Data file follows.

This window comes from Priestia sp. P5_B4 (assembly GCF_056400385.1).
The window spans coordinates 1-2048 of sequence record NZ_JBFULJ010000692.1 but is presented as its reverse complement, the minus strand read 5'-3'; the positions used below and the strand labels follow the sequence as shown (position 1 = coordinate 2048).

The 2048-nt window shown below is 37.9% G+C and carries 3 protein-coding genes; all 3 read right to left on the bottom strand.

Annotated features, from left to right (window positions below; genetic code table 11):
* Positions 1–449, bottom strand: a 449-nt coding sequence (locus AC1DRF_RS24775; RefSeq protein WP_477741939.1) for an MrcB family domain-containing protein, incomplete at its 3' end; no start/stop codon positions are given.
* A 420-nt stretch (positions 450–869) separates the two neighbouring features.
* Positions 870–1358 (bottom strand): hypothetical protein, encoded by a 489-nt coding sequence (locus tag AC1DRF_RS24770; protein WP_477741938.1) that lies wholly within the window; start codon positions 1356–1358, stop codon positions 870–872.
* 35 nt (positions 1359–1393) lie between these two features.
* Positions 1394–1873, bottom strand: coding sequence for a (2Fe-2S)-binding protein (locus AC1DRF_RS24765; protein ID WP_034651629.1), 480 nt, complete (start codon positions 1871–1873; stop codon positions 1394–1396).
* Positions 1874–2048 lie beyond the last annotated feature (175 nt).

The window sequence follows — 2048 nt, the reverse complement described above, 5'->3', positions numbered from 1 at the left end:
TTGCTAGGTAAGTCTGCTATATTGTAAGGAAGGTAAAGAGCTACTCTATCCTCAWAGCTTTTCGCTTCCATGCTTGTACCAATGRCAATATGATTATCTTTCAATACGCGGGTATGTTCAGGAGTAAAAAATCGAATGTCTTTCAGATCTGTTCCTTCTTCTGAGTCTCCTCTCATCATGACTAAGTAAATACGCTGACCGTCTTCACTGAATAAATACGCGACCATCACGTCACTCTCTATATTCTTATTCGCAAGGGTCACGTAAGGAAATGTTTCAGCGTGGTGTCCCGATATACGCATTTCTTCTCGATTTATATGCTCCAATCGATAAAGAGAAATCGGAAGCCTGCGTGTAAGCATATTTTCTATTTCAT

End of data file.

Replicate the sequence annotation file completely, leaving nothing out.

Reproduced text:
This window comes from Priestia sp. P5_B4 (assembly GCF_056400385.1).
The window spans coordinates 1-2048 of sequence record NZ_JBFULJ010000692.1 but is presented as its reverse complement, the minus strand read 5'-3'; the positions used below and the strand labels follow the sequence as shown (position 1 = coordinate 2048).

The 2048-nt window shown below is 37.9% G+C and carries 3 protein-coding genes; all 3 read right to left on the bottom strand.

Annotated features, from left to right (window positions below; genetic code table 11):
* Positions 1–449, bottom strand: a 449-nt coding sequence (locus AC1DRF_RS24775; RefSeq protein WP_477741939.1) for an MrcB family domain-containing protein, incomplete at its 3' end; no start/stop codon positions are given.
* A 420-nt stretch (positions 450–869) separates the two neighbouring features.
* Positions 870–1358 (bottom strand): hypothetical protein, encoded by a 489-nt coding sequence (locus tag AC1DRF_RS24770; protein WP_477741938.1) that lies wholly within the window; start codon positions 1356–1358, stop codon positions 870–872.
* 35 nt (positions 1359–1393) lie between these two features.
* Positions 1394–1873, bottom strand: coding sequence for a (2Fe-2S)-binding protein (locus AC1DRF_RS24765; protein ID WP_034651629.1), 480 nt, complete (start codon positions 1871–1873; stop codon positions 1394–1396).
* Positions 1874–2048 lie beyond the last annotated feature (175 nt).

The window sequence follows — 2048 nt, the reverse complement described above, 5'->3', positions numbered from 1 at the left end:
TTGCTAGGTAAGTCTGCTATATTGTAAGGAAGGTAAAGAGCTACTCTATCCTCAWAGCTTTTCGCTTCCATGCTTGTACCAATGRCAATATGATTATCTTTCAATACGCGGGTATGTTCAGGAGTAAAAAATCGAATGTCTTTCAGATCTGTTCCTTCTTCTGAGTCTCCTCTCATCATGACTAAGTAAATACGCTGACCGTCTTCACTGAATAAATACGCGACCATCACGTCACTCTCTATATTCTTATTCGCAAGGGTCACGTAAGGAAATGTTTCAGCGTGGTGTCCCGATATACGCATTTCTTCTCGATTTATATGCTCCAATCGATAAAGAGAAATCGGAAGCCTGCGTGTAAGCATATTTTCTATTTCAT